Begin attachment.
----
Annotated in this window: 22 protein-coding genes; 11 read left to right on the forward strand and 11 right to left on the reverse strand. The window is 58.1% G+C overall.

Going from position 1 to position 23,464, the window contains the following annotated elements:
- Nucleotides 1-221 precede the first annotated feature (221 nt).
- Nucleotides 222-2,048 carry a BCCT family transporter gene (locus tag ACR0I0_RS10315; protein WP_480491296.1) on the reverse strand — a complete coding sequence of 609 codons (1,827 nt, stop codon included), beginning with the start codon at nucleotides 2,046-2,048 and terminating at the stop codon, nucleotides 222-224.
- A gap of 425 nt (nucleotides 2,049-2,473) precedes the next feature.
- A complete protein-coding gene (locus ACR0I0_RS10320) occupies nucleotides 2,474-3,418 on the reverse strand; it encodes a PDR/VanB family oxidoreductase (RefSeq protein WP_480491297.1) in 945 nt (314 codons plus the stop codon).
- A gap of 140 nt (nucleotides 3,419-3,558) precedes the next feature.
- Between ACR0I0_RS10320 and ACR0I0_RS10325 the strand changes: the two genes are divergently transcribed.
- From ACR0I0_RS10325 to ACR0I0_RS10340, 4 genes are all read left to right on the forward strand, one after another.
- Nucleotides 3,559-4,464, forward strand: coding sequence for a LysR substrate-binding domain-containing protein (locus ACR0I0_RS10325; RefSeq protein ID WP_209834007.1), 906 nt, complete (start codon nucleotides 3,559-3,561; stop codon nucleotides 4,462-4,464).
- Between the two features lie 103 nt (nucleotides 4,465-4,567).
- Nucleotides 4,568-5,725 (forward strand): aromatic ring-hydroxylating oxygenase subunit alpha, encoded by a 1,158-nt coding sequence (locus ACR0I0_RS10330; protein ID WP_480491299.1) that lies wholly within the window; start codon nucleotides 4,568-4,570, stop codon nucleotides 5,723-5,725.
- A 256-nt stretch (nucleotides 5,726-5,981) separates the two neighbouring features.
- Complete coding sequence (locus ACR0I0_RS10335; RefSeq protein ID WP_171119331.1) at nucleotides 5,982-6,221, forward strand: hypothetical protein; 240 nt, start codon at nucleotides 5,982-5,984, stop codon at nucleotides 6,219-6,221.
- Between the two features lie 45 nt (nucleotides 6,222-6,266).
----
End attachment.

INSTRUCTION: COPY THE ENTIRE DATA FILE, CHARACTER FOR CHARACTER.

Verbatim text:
Annotated in this window: 22 protein-coding genes; 11 read left to right on the forward strand and 11 right to left on the reverse strand. The window is 58.1% G+C overall.

Going from position 1 to position 23,464, the window contains the following annotated elements:
- Nucleotides 1-221 precede the first annotated feature (221 nt).
- Nucleotides 222-2,048 carry a BCCT family transporter gene (locus tag ACR0I0_RS10315; protein WP_480491296.1) on the reverse strand — a complete coding sequence of 609 codons (1,827 nt, stop codon included), beginning with the start codon at nucleotides 2,046-2,048 and terminating at the stop codon, nucleotides 222-224.
- A gap of 425 nt (nucleotides 2,049-2,473) precedes the next feature.
- A complete protein-coding gene (locus ACR0I0_RS10320) occupies nucleotides 2,474-3,418 on the reverse strand; it encodes a PDR/VanB family oxidoreductase (RefSeq protein WP_480491297.1) in 945 nt (314 codons plus the stop codon).
- A gap of 140 nt (nucleotides 3,419-3,558) precedes the next feature.
- Between ACR0I0_RS10320 and ACR0I0_RS10325 the strand changes: the two genes are divergently transcribed.
- From ACR0I0_RS10325 to ACR0I0_RS10340, 4 genes are all read left to right on the forward strand, one after another.
- Nucleotides 3,559-4,464, forward strand: coding sequence for a LysR substrate-binding domain-containing protein (locus ACR0I0_RS10325; RefSeq protein ID WP_209834007.1), 906 nt, complete (start codon nucleotides 3,559-3,561; stop codon nucleotides 4,462-4,464).
- Between the two features lie 103 nt (nucleotides 4,465-4,567).
- Nucleotides 4,568-5,725 (forward strand): aromatic ring-hydroxylating oxygenase subunit alpha, encoded by a 1,158-nt coding sequence (locus ACR0I0_RS10330; protein ID WP_480491299.1) that lies wholly within the window; start codon nucleotides 4,568-4,570, stop codon nucleotides 5,723-5,725.
- A 256-nt stretch (nucleotides 5,726-5,981) separates the two neighbouring features.
- Complete coding sequence (locus ACR0I0_RS10335; RefSeq protein ID WP_171119331.1) at nucleotides 5,982-6,221, forward strand: hypothetical protein; 240 nt, start codon at nucleotides 5,982-5,984, stop codon at nucleotides 6,219-6,221.
- Between the two features lie 45 nt (nucleotides 6,222-6,266).